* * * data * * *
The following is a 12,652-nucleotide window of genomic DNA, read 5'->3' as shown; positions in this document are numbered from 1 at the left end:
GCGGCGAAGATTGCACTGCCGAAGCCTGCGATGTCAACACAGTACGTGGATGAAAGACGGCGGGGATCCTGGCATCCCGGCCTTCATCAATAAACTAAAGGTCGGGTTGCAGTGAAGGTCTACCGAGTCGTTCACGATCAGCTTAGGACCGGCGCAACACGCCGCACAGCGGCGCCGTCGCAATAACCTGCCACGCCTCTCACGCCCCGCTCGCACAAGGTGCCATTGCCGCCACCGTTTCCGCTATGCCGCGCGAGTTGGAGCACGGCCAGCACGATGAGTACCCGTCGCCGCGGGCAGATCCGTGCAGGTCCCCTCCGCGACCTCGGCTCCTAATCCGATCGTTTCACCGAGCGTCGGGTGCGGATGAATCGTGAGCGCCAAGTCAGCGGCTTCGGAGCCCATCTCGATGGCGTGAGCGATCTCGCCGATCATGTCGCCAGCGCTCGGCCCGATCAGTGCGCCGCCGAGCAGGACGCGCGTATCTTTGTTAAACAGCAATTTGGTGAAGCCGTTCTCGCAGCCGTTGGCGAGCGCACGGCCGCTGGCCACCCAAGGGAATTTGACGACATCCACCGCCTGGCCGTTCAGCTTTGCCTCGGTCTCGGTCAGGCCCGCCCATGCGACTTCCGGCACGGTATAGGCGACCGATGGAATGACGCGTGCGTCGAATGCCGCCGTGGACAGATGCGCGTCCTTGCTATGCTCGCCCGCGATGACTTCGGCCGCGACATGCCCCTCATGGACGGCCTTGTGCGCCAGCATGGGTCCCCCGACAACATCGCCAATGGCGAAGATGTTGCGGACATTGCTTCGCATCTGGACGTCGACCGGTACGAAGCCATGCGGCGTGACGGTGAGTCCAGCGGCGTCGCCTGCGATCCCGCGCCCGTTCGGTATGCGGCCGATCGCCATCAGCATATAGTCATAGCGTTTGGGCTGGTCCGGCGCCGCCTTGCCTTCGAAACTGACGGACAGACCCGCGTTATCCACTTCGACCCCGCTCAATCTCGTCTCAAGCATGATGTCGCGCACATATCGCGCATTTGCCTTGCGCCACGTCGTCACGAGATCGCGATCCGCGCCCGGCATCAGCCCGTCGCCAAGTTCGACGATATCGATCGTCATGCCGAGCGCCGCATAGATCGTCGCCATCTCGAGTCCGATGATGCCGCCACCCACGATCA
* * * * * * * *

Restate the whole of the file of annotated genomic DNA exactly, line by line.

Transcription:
The following is a 12,652-nucleotide window of genomic DNA, read 5'->3' as shown; positions in this document are numbered from 1 at the left end:
GCGGCGAAGATTGCACTGCCGAAGCCTGCGATGTCAACACAGTACGTGGATGAAAGACGGCGGGGATCCTGGCATCCCGGCCTTCATCAATAAACTAAAGGTCGGGTTGCAGTGAAGGTCTACCGAGTCGTTCACGATCAGCTTAGGACCGGCGCAACACGCCGCACAGCGGCGCCGTCGCAATAACCTGCCACGCCTCTCACGCCCCGCTCGCACAAGGTGCCATTGCCGCCACCGTTTCCGCTATGCCGCGCGAGTTGGAGCACGGCCAGCACGATGAGTACCCGTCGCCGCGGGCAGATCCGTGCAGGTCCCCTCCGCGACCTCGGCTCCTAATCCGATCGTTTCACCGAGCGTCGGGTGCGGATGAATCGTGAGCGCCAAGTCAGCGGCTTCGGAGCCCATCTCGATGGCGTGAGCGATCTCGCCGATCATGTCGCCAGCGCTCGGCCCGATCAGTGCGCCGCCGAGCAGGACGCGCGTATCTTTGTTAAACAGCAATTTGGTGAAGCCGTTCTCGCAGCCGTTGGCGAGCGCACGGCCGCTGGCCACCCAAGGGAATTTGACGACATCCACCGCCTGGCCGTTCAGCTTTGCCTCGGTCTCGGTCAGGCCCGCCCATGCGACTTCCGGCACGGTATAGGCGACCGATGGAATGACGCGTGCGTCGAATGCCGCCGTGGACAGATGCGCGTCCTTGCTATGCTCGCCCGCGATGACTTCGGCCGCGACATGCCCCTCATGGACGGCCTTGTGCGCCAGCATGGGTCCCCCGACAACATCGCCAATGGCGAAGATGTTGCGGACATTGCTTCGCATCTGGACGTCGACCGGTACGAAGCCATGCGGCGTGACGGTGAGTCCAGCGGCGTCGCCTGCGATCCCGCGCCCGTTCGGTATGCGGCCGATCGCCATCAGCATATAGTCATAGCGTTTGGGCTGGTCCGGCGCCGCCTTGCCTTCGAAACTGACGGACAGACCCGCGTTATCCACTTCGACCCCGCTCAATCTCGTCTCAAGCATGATGTCGCGCACATATCGCGCATTTGCCTTGCGCCACGTCGTCACGAGATCGCGATCCGCGCCCGGCATCAGCCCGTCGCCAAGTTCGACGATATCGATCGTCATGCCGAGCGCCGCATAGATCGTCGCCATCTCGAGTCCGATGATGCCGCCACCCACGATCA